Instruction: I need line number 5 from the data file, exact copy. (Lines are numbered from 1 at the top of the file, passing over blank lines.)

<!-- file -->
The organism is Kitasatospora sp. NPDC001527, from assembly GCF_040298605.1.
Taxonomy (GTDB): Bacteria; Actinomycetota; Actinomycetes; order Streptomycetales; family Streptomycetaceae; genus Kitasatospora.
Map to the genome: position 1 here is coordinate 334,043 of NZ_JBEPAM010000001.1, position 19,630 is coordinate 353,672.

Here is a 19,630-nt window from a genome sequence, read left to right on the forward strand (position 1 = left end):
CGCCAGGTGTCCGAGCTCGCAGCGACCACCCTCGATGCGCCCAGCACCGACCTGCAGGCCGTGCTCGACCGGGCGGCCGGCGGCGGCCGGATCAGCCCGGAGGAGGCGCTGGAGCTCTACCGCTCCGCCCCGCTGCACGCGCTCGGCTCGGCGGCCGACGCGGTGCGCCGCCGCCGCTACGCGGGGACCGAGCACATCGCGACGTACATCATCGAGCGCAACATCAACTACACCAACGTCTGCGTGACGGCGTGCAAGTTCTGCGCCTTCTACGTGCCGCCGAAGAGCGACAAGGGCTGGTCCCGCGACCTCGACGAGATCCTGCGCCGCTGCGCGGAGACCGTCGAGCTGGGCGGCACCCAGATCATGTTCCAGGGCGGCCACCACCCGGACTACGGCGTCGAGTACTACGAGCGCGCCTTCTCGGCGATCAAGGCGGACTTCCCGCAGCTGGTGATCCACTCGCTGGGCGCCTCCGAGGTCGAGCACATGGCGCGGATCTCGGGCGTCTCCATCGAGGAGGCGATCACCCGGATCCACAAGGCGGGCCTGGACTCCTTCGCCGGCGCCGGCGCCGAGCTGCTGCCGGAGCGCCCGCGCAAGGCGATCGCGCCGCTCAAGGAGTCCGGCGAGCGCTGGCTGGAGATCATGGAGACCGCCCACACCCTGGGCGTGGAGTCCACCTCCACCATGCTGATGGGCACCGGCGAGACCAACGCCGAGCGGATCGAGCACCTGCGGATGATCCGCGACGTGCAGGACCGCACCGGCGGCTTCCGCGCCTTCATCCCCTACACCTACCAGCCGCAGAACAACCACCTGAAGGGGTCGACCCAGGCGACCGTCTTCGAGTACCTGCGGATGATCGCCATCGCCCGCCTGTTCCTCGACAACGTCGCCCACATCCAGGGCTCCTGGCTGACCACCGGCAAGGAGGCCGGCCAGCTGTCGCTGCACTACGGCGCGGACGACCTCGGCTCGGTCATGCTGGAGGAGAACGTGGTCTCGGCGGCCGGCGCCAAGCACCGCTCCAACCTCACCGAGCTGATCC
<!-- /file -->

CGCCAGGTGTCCGAGCTCGCAGCGACCACCCTCGATGCGCCCAGCACCGACCTGCAGGCCGTGCTCGACCGGGCGGCCGGCGGCGGCCGGATCAGCCCGGAGGAGGCGCTGGAGCTCTACCGCTCCGCCCCGCTGCACGCGCTCGGCTCGGCGGCCGACGCGGTGCGCCGCCGCCGCTACGCGGGGACCGAGCACATCGCGACGTACATCATCGAGCGCAACATCAACTACACCAACGTCTGCGTGACGGCGTGCAAGTTCTGCGCCTTCTACGTGCCGCCGAAGAGCGACAAGGGCTGGTCCCGCGACCTCGACGAGATCCTGCGCCGCTGCGCGGAGACCGTCGAGCTGGGCGGCACCCAGATCATGTTCCAGGGCGGCCACCACCCGGACTACGGCGTCGAGTACTACGAGCGCGCCTTCTCGGCGATCAAGGCGGACTTCCCGCAGCTGGTGATCCACTCGCTGGGCGCCTCCGAGGTCGAGCACATGGCGCGGATCTCGGGCGTCTCCATCGAGGAGGCGATCACCCGGATCCACAAGGCGGGCCTGGACTCCTTCGCCGGCGCCGGCGCCGAGCTGCTGCCGGAGCGCCCGCGCAAGGCGATCGCGCCGCTCAAGGAGTCCGGCGAGCGCTGGCTGGAGATCATGGAGACCGCCCACACCCTGGGCGTGGAGTCCACCTCCACCATGCTGATGGGCACCGGCGAGACCAACGCCGAGCGGATCGAGCACCTGCGGATGATCCGCGACGTGCAGGACCGCACCGGCGGCTTCCGCGCCTTCATCCCCTACACCTACCAGCCGCAGAACAACCACCTGAAGGGGTCGACCCAGGCGACCGTCTTCGAGTACCTGCGGATGATCGCCATCGCCCGCCTGTTCCTCGACAACGTCGCCCACATCCAGGGCTCCTGGCTGACCACCGGCAAGGAGGCCGGCCAGCTGTCGCTGCACTACGGCGCGGACGACCTCGGCTCGGTCATGCTGGAGGAGAACGTGGTCTCGGCGGCCGGCGCCAAGCACCGCTCCAACCTCACCGAGCTGATCC